They are intending to buy domestic steel now and -- which means we get an opportunity galvanize it versus coming in pregalved. still very active, and of course, that affects both our coatings business as well as our electrical business. So we feel really good about the trends there. I think there is still several quarters plus of good activity levels.

But the industrial fabrication activity has been good. I think as we look around where we're located, we've -- we're seeing good activity levels. The thing that has shifted a little bit on us is solar. Some of the solar fabrication has moved from the West back toward the East again.

So we pick up some of that, but it does effect some of our plants in the West. So overall, solar is fine. It's just that it's moved a little bit and where we've got some significant capacity, it's moved away from those plants. So that probably more peculiar to where we're located than general trend in the market because solar overall has been, OK.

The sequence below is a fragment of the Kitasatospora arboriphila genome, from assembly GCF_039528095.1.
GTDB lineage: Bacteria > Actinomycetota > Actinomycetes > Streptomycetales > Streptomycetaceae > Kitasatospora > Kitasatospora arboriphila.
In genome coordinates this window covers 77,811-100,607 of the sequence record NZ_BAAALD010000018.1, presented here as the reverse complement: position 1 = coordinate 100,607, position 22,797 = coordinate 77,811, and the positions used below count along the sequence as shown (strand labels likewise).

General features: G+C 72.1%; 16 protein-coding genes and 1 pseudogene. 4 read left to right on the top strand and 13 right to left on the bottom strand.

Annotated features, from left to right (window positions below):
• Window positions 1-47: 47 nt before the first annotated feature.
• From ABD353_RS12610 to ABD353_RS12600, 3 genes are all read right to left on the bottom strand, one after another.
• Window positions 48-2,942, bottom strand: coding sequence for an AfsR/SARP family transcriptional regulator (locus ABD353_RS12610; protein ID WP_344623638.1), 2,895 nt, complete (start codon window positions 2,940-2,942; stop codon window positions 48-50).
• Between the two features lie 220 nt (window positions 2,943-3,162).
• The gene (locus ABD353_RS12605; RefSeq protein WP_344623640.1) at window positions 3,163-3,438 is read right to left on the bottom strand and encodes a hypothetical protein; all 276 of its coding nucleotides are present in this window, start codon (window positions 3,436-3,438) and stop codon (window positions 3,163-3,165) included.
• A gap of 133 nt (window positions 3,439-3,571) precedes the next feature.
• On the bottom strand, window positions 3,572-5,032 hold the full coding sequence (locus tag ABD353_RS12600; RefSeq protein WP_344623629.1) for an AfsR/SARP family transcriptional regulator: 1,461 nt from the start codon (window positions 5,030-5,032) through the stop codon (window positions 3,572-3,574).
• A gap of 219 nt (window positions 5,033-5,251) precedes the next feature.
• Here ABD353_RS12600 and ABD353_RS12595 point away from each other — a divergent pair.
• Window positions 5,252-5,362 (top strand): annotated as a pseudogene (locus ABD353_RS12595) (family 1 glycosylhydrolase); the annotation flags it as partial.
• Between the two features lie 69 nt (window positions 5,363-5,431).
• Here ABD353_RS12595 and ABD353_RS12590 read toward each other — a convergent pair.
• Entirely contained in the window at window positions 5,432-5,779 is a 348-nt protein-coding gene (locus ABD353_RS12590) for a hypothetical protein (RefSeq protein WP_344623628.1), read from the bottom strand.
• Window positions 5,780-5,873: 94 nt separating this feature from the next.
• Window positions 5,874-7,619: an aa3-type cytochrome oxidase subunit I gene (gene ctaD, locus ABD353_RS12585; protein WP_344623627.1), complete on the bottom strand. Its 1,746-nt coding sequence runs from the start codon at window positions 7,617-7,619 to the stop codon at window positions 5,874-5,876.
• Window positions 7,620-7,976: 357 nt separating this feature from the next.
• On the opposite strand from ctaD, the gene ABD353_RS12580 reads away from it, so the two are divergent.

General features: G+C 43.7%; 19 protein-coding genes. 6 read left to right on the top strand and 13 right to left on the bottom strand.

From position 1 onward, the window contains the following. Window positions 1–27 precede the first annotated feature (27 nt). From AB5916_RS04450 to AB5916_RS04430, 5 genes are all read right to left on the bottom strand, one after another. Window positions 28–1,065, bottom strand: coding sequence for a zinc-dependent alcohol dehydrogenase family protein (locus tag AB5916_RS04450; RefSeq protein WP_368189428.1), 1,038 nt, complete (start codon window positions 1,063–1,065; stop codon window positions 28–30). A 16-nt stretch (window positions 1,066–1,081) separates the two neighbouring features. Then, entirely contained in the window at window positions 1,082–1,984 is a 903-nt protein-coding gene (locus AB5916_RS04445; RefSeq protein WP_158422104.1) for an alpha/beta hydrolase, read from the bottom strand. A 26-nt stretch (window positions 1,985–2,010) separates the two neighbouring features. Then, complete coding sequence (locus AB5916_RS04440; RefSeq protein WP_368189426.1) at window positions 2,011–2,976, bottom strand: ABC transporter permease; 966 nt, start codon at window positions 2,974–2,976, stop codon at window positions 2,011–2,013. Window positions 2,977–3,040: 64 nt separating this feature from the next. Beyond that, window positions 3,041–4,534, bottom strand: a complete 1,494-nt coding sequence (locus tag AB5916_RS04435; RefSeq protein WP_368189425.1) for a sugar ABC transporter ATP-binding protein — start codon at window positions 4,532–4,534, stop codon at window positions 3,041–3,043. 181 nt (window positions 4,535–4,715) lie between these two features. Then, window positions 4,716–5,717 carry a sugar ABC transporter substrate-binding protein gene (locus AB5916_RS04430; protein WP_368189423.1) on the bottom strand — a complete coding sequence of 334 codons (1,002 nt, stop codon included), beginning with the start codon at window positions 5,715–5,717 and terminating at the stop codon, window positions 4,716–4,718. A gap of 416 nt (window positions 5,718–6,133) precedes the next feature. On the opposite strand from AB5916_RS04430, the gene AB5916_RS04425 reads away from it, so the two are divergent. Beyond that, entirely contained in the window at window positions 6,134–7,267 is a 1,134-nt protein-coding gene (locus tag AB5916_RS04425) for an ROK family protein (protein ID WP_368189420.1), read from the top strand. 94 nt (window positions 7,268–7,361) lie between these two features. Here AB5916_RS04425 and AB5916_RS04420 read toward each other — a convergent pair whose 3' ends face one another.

And we had actually seen some better activity. It just fell in the wrong places for us. But as we look at next year, I think we're seeing good activity in that solar and other power gen area. Paul, you want to add to that?

Paul Fehlman -- Chief Financial Officer

Yes. No, as Tom said, you're right. Solar is still up over the last two years, hasn't quite gone back to its level it's highest year in '16, but we've been pretty clear that over the last few years. And generally speaking about construction, industrial construction, those are up nicely.